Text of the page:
Indian Constitution: Rights For Disabled

Indian Constitution: Rights For Disabled

Rights For Disabled Under the Indian Constitution 

Disability in itself is an enduring and excruciating truth; in such a case, if the disabled people have not been privileged and given special status, then it would be a threat for their survival. Understanding the necessity, nationally as well as internationally many laws have been legislated and enacted to protect the rights of disabled people.  
However, before going forward and discuss the constitutional and judicial provisions, let us understand actually, who are disabled. According to the Persons with Disabilities (Equal Opportunities, Protection of Rights, and Full Participation) Act 1995 (PWD Act), based on a medical model, defines disability as: 

The person, who suffers any or couple of the problems from the listed given below, is categorically categorized as disabled.

  • Blindness
  • Low vision
  • Leprosy-cured
  • Hearing impairment
  • Locomotor disability
  • Mental retardation
  • Mental illness

Constitutional Provisions

As such Constitution of India does not specifically pronounce an exclusive right for the disabled; however, some of its provisions are equally applicable and ensure the rights for all including disabled.

The Preamble states that “… to secure to all its citizens;

JUSTICE, Social, Economic and Political;

LIBERTY of thought, expression, belief, faith and worship;

EQUALITY of status and of opportunity and to promote among them all;

FRATERNITY assuring the dignity of the individual and the unity and integrity of the Nation….”

Article 14 guarantees to its all citizens equality before law and equal protection of law.

Further, Articles 15 and 16 proscribe discrimination on the grounds of “religion, race, caste, sex, place of birth or any of them.”

Likewise, here we can see, all these provisions are common and not exclusive for the disabled people. However, in recent years, judicial interventions have been given the ways to disabled people, as it secures reserved rights for them.

Judicial Interventions

Laws legislated and enacted after the independence did not give space to disabled people in the list prohibited heads of discrimination. As we have discussed above the Articles 15 and 16 strictly forbid discrimination related to employment and access to the public facilities on the grounds of religion, race, caste, sex, and place of birth, but it did not say anything for the disabled. 

Furthermore, till 1995, the Service Rules also restrained the entry of a disabled person in higher grade services. The rule was pitiless, as it authorized the employer to force premature or voluntary retirement in public interest. Secondly, if any employees who somehow got disabled during his service – he was left with two options either to leave the job or accept the lower rank. Likewise, his career opportunity development used to seized permanently.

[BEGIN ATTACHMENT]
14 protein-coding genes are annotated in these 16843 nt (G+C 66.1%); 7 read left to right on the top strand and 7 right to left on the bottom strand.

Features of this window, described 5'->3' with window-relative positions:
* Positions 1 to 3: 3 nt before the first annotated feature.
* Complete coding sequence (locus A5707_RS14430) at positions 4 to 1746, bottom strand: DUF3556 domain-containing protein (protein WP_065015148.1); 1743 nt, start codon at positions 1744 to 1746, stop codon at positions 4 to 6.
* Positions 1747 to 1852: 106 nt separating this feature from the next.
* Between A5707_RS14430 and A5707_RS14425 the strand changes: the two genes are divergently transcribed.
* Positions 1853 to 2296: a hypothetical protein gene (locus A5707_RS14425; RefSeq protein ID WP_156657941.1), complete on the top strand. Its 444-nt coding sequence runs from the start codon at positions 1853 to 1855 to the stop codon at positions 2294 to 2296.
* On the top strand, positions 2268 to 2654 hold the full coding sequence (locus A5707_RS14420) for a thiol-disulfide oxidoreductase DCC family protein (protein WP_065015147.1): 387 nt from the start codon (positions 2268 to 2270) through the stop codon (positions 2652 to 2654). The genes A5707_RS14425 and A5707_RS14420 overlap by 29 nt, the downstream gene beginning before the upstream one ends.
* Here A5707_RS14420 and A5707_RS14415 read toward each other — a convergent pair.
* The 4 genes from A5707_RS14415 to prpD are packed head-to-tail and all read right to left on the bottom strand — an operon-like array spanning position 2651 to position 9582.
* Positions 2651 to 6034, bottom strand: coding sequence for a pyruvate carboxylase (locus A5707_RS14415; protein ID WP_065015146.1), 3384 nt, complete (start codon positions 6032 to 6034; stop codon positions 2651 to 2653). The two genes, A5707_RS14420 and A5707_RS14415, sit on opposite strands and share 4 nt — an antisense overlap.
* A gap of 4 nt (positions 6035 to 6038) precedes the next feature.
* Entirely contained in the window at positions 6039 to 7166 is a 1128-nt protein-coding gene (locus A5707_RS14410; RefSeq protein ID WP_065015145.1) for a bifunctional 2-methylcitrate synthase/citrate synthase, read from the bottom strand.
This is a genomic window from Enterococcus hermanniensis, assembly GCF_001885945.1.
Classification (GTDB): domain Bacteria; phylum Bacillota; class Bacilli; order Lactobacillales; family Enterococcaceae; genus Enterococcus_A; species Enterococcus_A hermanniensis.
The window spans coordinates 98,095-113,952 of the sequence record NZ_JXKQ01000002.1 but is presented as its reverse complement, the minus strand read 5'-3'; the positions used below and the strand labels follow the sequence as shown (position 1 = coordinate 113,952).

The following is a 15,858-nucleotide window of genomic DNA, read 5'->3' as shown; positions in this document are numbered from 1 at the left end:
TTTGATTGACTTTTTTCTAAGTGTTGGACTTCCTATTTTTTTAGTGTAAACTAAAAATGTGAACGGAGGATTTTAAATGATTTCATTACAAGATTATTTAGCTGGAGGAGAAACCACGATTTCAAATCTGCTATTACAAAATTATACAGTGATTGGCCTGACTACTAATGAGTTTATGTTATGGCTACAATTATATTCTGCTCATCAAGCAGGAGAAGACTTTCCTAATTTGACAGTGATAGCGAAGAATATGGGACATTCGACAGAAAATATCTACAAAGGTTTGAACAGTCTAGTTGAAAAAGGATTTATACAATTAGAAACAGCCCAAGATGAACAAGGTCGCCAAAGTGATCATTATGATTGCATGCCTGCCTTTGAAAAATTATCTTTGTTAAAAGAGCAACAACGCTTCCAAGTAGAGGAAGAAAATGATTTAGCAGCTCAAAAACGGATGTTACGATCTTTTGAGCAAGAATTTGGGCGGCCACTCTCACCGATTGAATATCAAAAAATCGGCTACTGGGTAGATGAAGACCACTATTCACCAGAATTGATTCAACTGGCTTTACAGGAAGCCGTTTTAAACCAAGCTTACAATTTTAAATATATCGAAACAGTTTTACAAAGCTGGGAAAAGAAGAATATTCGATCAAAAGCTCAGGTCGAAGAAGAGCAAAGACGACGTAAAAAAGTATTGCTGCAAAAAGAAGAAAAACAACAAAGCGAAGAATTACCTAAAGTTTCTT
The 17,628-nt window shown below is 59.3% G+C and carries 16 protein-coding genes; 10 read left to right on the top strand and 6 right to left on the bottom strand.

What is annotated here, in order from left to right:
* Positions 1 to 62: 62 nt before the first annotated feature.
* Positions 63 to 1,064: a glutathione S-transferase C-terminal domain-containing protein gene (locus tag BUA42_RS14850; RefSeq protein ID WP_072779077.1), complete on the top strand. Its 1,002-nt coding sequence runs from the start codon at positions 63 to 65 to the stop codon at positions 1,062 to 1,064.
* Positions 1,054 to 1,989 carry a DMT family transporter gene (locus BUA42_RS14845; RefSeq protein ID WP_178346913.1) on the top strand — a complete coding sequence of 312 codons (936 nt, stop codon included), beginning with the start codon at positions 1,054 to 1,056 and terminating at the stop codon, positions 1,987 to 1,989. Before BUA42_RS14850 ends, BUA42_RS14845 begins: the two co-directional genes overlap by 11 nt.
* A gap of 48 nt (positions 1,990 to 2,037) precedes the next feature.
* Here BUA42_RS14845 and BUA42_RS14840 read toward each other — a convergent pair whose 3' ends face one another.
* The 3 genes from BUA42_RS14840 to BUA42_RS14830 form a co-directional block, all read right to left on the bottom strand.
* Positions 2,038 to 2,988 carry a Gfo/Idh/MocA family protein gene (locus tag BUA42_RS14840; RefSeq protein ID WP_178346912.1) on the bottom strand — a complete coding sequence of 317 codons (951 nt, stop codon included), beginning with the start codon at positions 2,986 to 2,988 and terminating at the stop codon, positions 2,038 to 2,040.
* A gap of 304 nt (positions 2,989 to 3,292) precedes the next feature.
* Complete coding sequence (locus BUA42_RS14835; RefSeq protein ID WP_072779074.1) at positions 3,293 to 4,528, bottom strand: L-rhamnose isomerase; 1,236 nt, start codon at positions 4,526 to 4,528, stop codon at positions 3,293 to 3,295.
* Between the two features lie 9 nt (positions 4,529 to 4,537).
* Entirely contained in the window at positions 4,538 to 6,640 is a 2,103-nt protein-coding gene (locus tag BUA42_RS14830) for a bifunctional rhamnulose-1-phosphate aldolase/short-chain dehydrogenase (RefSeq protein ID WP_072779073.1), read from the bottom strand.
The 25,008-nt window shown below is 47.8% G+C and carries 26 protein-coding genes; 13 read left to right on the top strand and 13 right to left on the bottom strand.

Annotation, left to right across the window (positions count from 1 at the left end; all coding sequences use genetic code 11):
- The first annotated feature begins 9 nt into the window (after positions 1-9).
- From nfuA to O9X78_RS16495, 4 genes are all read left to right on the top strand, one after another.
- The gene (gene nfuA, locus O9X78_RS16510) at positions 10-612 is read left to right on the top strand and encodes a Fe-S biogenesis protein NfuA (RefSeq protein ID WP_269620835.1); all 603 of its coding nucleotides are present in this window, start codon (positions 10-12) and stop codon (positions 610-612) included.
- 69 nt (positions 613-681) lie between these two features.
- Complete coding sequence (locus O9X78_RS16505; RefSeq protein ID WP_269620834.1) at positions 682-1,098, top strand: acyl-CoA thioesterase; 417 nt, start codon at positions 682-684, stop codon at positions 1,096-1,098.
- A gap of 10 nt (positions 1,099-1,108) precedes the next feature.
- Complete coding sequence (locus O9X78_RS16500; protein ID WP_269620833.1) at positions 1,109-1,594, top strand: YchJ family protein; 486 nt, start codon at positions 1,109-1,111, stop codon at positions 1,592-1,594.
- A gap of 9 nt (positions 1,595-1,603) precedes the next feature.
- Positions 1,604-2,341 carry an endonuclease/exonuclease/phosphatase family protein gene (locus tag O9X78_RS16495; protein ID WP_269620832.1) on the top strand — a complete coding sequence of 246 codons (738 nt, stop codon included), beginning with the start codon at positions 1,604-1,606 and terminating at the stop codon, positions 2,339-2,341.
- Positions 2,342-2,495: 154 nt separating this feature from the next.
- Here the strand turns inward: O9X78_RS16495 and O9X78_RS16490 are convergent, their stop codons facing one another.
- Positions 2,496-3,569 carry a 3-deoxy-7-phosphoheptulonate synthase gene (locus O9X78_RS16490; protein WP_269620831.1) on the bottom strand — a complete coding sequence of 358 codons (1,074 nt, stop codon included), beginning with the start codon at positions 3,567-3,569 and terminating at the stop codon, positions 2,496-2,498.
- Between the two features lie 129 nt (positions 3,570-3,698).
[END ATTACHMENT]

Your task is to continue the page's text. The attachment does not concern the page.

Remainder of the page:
Time has changed, as the Judiciary came forward to set aside the discriminatory rules.  For example: 

In Nandakumar Narayanarao Ghodmare vs. State of Maharashtra and Ors. (1995 SCC 720), the Apex Court directed that the candidate who was rejected on the ground colorblindness should be appointed to any of the posts of the Agricultural Class II Service.
In Rajbhir Singh vs. DTC (97 2002 DLT 19), the Delhi High Court directed the respondent to “take the petitioner back into the respective service and pay salary from the date when the management stopped paying salary to the respondent in respect of termination of his service.” 

In Indra Sawhney vs. Union of India (1992 Supp (3) SCC), the Supreme Court observed the legality of reservation in favor of the disabled who are not evidently covered under Article 16 of the Constitution. The Court stated “… mere formal declaration of the right would not make unequals equal. Further, the Court said that “to enable all to compete with each other on an equal ground, it is indispensable to take positive measures to equip the disadvantaged and the handicapped to bring them to the level of the advantaged. Article 14 and Article 16(1) undoubtedly would by themselves permit such positive measures in favor of the disadvantaged to make real the equality guaranteed by them.”

In Dr. Jagdish Saran & Ors. vs. Union of India (1980 2 SCC 768), Justice Krishna Iyer elucidated that “even apart from Articles 15 (3) and (4), equality is not degraded or neglected where special provisions are geared to the larger goal of the disabled getting over their disablement consistently with the general good and individual merit.”

Fortunately, the law is progressive in nature; the Judiciary always comes forward to secure the rights of all those people whose rights are threatened.

Moreover, following are the specific Acts that exclusively deal with the disability rights:

  • The Mental Health Act of 1987.
  • The Persons with Disabilities Act.
  • The Rehabilitation Council of India Act.
  • The National Trust for Welfare of Persons with Autism, Cerebral Palsy, Mental Retardation, and Multiple Disabilities Act of 1999.

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